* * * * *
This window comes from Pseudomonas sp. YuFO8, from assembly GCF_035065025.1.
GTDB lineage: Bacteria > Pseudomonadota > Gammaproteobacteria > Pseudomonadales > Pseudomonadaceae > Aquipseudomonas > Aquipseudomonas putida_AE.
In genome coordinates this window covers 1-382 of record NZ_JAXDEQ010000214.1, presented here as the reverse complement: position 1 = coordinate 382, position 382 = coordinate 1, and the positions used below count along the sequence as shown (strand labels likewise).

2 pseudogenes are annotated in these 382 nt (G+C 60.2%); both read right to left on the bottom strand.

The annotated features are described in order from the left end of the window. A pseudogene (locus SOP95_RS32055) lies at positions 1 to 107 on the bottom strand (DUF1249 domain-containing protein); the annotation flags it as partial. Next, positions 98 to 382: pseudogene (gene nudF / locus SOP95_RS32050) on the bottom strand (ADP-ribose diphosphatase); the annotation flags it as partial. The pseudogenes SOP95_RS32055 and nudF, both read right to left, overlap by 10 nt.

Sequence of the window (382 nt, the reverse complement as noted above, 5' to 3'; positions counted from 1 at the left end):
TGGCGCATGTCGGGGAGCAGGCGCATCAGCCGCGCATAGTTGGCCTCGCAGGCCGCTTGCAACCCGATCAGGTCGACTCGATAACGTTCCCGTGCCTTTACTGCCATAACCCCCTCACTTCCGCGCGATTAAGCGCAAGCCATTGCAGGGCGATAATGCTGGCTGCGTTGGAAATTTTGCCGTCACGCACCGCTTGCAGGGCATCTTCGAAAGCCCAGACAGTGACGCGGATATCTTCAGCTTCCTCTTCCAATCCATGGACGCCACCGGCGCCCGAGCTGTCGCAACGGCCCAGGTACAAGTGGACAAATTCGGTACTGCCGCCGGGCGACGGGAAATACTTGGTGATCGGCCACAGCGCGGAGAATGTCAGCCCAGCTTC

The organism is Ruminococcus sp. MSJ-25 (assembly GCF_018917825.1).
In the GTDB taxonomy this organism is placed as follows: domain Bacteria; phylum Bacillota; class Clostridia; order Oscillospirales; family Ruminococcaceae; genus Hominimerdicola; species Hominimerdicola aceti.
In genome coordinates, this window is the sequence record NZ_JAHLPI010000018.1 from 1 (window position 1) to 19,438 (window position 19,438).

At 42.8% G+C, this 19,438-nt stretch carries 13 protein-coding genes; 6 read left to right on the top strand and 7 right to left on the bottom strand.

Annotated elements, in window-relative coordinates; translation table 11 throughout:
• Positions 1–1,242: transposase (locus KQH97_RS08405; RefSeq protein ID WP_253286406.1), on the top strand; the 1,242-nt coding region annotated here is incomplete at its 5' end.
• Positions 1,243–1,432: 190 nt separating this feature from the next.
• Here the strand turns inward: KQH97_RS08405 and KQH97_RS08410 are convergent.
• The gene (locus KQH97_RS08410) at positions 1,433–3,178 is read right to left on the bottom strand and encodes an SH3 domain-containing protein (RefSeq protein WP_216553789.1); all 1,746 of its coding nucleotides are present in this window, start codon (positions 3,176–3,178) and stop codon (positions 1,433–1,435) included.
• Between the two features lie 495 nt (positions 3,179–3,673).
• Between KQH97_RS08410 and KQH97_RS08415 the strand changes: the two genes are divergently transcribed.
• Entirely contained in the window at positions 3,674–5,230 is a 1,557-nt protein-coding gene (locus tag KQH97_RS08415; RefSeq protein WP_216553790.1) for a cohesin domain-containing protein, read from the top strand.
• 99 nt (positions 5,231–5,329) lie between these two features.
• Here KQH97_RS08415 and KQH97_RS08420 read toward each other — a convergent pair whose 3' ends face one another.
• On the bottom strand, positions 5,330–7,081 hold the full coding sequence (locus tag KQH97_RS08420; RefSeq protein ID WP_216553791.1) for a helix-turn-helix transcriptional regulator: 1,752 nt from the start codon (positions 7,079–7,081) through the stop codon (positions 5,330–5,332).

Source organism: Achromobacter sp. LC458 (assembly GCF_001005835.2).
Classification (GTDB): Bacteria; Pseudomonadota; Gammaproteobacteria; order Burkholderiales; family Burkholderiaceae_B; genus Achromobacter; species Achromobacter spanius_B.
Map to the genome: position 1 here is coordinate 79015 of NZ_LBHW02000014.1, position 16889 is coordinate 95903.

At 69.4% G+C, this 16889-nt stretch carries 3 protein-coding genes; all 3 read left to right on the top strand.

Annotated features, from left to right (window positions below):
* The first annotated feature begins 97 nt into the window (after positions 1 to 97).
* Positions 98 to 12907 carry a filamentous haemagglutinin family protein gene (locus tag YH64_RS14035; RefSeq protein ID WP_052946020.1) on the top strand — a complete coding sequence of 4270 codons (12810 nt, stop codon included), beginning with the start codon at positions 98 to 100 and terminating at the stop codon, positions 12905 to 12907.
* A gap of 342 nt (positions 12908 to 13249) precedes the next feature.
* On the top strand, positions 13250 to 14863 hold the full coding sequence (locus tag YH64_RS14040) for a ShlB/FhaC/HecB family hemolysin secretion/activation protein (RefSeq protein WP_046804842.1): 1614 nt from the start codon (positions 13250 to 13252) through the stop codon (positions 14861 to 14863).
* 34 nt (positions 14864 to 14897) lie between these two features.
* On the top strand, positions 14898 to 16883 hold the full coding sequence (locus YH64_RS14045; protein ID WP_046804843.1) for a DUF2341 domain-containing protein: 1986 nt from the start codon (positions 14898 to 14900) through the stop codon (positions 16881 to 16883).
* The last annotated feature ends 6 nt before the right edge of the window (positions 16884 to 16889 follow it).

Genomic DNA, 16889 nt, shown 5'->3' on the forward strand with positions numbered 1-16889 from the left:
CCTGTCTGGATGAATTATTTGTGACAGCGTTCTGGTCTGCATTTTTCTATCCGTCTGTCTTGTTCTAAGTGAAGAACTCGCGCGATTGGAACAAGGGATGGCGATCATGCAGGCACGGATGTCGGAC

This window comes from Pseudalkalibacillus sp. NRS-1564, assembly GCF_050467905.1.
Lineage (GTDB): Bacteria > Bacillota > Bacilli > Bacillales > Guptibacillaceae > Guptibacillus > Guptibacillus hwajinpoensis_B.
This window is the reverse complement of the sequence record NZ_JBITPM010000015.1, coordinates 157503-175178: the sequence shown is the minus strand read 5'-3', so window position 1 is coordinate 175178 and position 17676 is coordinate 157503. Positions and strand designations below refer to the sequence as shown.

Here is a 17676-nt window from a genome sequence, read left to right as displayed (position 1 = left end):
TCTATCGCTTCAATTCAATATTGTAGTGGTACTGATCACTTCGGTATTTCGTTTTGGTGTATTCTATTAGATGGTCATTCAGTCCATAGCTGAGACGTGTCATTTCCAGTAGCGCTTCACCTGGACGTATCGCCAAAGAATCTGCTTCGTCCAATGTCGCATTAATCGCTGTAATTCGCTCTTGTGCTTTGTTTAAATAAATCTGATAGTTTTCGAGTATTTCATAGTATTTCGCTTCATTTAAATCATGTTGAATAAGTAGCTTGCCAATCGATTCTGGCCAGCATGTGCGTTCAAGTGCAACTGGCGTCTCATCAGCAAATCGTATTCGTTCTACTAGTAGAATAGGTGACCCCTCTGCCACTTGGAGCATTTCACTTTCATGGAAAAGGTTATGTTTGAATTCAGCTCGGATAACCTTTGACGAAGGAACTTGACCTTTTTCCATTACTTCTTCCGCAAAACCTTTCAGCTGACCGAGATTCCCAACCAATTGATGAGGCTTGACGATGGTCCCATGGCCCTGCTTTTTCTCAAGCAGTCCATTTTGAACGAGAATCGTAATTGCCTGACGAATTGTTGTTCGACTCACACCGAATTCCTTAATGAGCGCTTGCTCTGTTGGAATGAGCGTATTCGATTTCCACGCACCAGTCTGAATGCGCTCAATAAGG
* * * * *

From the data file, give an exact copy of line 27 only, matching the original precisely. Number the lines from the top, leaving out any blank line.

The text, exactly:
Annotated features, from left to right (window positions below):